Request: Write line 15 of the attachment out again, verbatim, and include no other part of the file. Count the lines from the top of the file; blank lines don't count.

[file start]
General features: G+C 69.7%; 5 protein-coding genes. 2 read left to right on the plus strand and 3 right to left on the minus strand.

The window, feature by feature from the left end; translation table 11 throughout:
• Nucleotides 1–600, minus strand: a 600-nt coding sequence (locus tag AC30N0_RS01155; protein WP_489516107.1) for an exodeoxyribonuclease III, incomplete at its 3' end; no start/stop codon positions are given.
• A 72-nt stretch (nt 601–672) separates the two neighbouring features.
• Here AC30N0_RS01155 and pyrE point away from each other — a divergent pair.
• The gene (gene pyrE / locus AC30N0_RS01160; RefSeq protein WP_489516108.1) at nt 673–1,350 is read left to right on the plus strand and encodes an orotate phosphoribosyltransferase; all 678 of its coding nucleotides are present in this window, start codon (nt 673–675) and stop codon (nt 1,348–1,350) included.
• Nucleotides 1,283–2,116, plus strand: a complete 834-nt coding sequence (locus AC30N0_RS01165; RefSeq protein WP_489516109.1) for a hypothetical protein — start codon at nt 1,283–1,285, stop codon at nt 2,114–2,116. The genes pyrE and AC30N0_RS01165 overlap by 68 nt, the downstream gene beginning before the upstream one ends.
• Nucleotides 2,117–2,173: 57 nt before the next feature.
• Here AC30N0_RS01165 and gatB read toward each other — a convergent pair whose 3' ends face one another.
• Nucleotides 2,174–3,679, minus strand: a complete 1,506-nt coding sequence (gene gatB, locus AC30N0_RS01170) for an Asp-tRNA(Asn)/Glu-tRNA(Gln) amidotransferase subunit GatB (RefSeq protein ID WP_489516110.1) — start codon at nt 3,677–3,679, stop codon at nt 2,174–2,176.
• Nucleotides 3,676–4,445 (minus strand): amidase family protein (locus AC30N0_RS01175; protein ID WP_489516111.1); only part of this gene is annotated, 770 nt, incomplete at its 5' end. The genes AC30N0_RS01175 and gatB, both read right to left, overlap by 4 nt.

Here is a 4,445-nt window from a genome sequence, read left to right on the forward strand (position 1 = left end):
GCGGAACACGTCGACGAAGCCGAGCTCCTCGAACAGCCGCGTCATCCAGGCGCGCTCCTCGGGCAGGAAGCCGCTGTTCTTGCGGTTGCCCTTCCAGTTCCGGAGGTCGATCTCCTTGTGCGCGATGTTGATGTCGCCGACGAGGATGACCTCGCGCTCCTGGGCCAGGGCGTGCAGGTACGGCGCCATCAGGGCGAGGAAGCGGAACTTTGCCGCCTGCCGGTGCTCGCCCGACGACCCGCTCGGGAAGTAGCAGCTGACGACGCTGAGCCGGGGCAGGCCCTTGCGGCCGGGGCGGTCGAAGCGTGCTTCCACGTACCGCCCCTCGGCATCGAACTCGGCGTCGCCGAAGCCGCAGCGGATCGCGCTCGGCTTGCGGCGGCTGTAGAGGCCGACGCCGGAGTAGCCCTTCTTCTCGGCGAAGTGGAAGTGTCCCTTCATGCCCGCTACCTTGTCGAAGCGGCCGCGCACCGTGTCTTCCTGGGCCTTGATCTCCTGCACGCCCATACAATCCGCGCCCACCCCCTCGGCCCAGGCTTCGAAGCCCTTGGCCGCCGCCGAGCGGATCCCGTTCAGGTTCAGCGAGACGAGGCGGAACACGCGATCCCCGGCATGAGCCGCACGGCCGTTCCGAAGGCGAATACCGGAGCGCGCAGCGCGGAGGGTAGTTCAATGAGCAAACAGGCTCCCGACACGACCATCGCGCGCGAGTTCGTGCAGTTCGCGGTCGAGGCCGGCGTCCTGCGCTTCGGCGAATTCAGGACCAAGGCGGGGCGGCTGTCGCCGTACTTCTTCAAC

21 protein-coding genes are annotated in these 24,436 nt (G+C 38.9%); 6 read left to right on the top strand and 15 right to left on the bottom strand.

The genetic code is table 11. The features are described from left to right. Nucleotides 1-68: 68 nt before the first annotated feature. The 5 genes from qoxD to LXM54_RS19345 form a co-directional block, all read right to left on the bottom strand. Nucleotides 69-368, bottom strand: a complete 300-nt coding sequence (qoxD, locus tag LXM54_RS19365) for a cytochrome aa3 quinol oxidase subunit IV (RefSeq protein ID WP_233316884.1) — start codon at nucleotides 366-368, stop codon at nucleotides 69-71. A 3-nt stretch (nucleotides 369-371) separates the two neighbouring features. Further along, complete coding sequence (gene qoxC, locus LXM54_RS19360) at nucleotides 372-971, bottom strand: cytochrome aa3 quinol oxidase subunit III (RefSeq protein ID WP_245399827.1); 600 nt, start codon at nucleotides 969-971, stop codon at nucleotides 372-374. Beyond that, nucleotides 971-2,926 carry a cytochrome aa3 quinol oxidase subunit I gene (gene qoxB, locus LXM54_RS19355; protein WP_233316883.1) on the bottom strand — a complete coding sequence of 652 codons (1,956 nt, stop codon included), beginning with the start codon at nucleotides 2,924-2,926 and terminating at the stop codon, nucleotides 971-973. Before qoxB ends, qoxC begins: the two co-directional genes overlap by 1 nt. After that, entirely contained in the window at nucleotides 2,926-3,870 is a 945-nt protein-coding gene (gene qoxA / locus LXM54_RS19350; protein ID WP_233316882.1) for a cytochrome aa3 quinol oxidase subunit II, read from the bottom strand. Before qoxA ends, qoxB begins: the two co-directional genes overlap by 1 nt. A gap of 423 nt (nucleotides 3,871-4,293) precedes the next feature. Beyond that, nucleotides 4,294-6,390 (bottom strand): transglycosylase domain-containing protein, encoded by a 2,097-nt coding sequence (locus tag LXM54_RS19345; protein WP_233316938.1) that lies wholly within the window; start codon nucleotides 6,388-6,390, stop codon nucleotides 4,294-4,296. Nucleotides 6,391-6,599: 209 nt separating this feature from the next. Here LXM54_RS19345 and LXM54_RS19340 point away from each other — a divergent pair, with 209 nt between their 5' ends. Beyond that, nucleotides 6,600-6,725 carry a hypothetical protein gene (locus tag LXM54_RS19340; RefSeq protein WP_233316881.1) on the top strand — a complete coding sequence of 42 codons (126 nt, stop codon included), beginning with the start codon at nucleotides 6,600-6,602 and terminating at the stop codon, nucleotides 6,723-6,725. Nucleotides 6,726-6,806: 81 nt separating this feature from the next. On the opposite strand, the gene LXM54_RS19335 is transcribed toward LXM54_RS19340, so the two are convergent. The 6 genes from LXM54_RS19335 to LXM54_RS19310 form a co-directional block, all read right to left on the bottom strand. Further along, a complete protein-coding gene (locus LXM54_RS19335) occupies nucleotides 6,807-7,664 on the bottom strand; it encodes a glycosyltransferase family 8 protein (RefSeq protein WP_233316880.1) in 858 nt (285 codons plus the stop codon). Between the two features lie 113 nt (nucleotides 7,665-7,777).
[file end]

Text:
The genetic code is table 11. The features are described from left to right. Nucleotides 1-68: 68 nt before the first annotated feature. The 5 genes from qoxD to LXM54_RS19345 form a co-directional block, all read right to left on the bottom strand. Nucleotides 69-368, bottom strand: a complete 300-nt coding sequence (qoxD, locus tag LXM54_RS19365) for a cytochrome aa3 quinol oxidase subunit IV (RefSeq protein ID WP_233316884.1) — start codon at nucleotides 366-368, stop codon at nucleotides 69-71. A 3-nt stretch (nucleotides 369-371) separates the two neighbouring features. Further along, complete coding sequence (gene qoxC, locus LXM54_RS19360) at nucleotides 372-971, bottom strand: cytochrome aa3 quinol oxidase subunit III (RefSeq protein ID WP_245399827.1); 600 nt, start codon at nucleotides 969-971, stop codon at nucleotides 372-374. Beyond that, nucleotides 971-2,926 carry a cytochrome aa3 quinol oxidase subunit I gene (gene qoxB, locus LXM54_RS19355; protein WP_233316883.1) on the bottom strand — a complete coding sequence of 652 codons (1,956 nt, stop codon included), beginning with the start codon at nucleotides 2,924-2,926 and terminating at the stop codon, nucleotides 971-973. Before qoxB ends, qoxC begins: the two co-directional genes overlap by 1 nt. After that, entirely contained in the window at nucleotides 2,926-3,870 is a 945-nt protein-coding gene (gene qoxA / locus LXM54_RS19350; protein ID WP_233316882.1) for a cytochrome aa3 quinol oxidase subunit II, read from the bottom strand. Before qoxA ends, qoxB begins: the two co-directional genes overlap by 1 nt. A gap of 423 nt (nucleotides 3,871-4,293) precedes the next feature. Beyond that, nucleotides 4,294-6,390 (bottom strand): transglycosylase domain-containing protein, encoded by a 2,097-nt coding sequence (locus tag LXM54_RS19345; protein WP_233316938.1) that lies wholly within the window; start codon nucleotides 6,388-6,390, stop codon nucleotides 4,294-4,296. Nucleotides 6,391-6,599: 209 nt separating this feature from the next. Here LXM54_RS19345 and LXM54_RS19340 point away from each other — a divergent pair, with 209 nt between their 5' ends. Beyond that, nucleotides 6,600-6,725 carry a hypothetical protein gene (locus tag LXM54_RS19340; RefSeq protein WP_233316881.1) on the top strand — a complete coding sequence of 42 codons (126 nt, stop codon included), beginning with the start codon at nucleotides 6,600-6,602 and terminating at the stop codon, nucleotides 6,723-6,725. Nucleotides 6,726-6,806: 81 nt separating this feature from the next. On the opposite strand, the gene LXM54_RS19335 is transcribed toward LXM54_RS19340, so the two are convergent. The 6 genes from LXM54_RS19335 to LXM54_RS19310 form a co-directional block, all read right to left on the bottom strand. Further along, a complete protein-coding gene (locus LXM54_RS19335) occupies nucleotides 6,807-7,664 on the bottom strand; it encodes a glycosyltransferase family 8 protein (RefSeq protein WP_233316880.1) in 858 nt (285 codons plus the stop codon). Between the two features lie 113 nt (nucleotides 7,665-7,777).